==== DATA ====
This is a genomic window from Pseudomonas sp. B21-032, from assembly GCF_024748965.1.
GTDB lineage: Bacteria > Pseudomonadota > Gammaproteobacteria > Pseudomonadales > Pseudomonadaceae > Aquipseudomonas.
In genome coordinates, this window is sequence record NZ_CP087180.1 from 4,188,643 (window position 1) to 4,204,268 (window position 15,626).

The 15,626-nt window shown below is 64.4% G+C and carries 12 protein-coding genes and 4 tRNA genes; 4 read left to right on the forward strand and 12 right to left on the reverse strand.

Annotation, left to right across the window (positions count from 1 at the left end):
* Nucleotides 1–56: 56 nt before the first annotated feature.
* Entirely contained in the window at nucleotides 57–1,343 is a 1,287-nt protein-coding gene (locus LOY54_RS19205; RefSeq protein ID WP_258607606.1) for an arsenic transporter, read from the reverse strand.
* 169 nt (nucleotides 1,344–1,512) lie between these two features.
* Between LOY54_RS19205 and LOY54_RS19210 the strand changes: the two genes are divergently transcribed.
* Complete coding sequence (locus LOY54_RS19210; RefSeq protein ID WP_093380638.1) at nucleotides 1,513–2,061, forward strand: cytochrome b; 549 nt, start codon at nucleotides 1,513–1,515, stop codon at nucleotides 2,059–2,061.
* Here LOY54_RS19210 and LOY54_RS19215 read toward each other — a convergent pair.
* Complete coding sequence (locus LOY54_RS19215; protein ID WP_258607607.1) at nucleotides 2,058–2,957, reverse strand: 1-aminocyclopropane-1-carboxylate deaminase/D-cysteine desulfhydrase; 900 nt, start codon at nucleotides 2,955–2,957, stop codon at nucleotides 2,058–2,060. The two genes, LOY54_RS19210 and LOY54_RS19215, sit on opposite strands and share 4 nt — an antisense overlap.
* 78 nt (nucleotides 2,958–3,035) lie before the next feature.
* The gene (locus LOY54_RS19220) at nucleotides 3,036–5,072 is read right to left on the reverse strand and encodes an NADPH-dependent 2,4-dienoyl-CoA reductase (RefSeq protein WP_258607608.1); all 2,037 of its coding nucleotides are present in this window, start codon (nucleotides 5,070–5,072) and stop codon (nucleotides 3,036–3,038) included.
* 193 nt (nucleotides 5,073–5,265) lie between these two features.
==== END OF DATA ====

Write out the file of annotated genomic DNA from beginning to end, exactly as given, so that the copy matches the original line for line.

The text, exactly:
This is a genomic window from Pseudomonas sp. B21-032, from assembly GCF_024748965.1.
GTDB lineage: Bacteria > Pseudomonadota > Gammaproteobacteria > Pseudomonadales > Pseudomonadaceae > Aquipseudomonas.
In genome coordinates, this window is sequence record NZ_CP087180.1 from 4,188,643 (window position 1) to 4,204,268 (window position 15,626).

The 15,626-nt window shown below is 64.4% G+C and carries 12 protein-coding genes and 4 tRNA genes; 4 read left to right on the forward strand and 12 right to left on the reverse strand.

Annotation, left to right across the window (positions count from 1 at the left end):
* Nucleotides 1–56: 56 nt before the first annotated feature.
* Entirely contained in the window at nucleotides 57–1,343 is a 1,287-nt protein-coding gene (locus LOY54_RS19205; RefSeq protein ID WP_258607606.1) for an arsenic transporter, read from the reverse strand.
* 169 nt (nucleotides 1,344–1,512) lie between these two features.
* Between LOY54_RS19205 and LOY54_RS19210 the strand changes: the two genes are divergently transcribed.
* Complete coding sequence (locus LOY54_RS19210; RefSeq protein ID WP_093380638.1) at nucleotides 1,513–2,061, forward strand: cytochrome b; 549 nt, start codon at nucleotides 1,513–1,515, stop codon at nucleotides 2,059–2,061.
* Here LOY54_RS19210 and LOY54_RS19215 read toward each other — a convergent pair.
* Complete coding sequence (locus LOY54_RS19215; protein ID WP_258607607.1) at nucleotides 2,058–2,957, reverse strand: 1-aminocyclopropane-1-carboxylate deaminase/D-cysteine desulfhydrase; 900 nt, start codon at nucleotides 2,955–2,957, stop codon at nucleotides 2,058–2,060. The two genes, LOY54_RS19210 and LOY54_RS19215, sit on opposite strands and share 4 nt — an antisense overlap.
* 78 nt (nucleotides 2,958–3,035) lie before the next feature.
* The gene (locus LOY54_RS19220) at nucleotides 3,036–5,072 is read right to left on the reverse strand and encodes an NADPH-dependent 2,4-dienoyl-CoA reductase (RefSeq protein WP_258607608.1); all 2,037 of its coding nucleotides are present in this window, start codon (nucleotides 5,070–5,072) and stop codon (nucleotides 3,036–3,038) included.
* 193 nt (nucleotides 5,073–5,265) lie between these two features.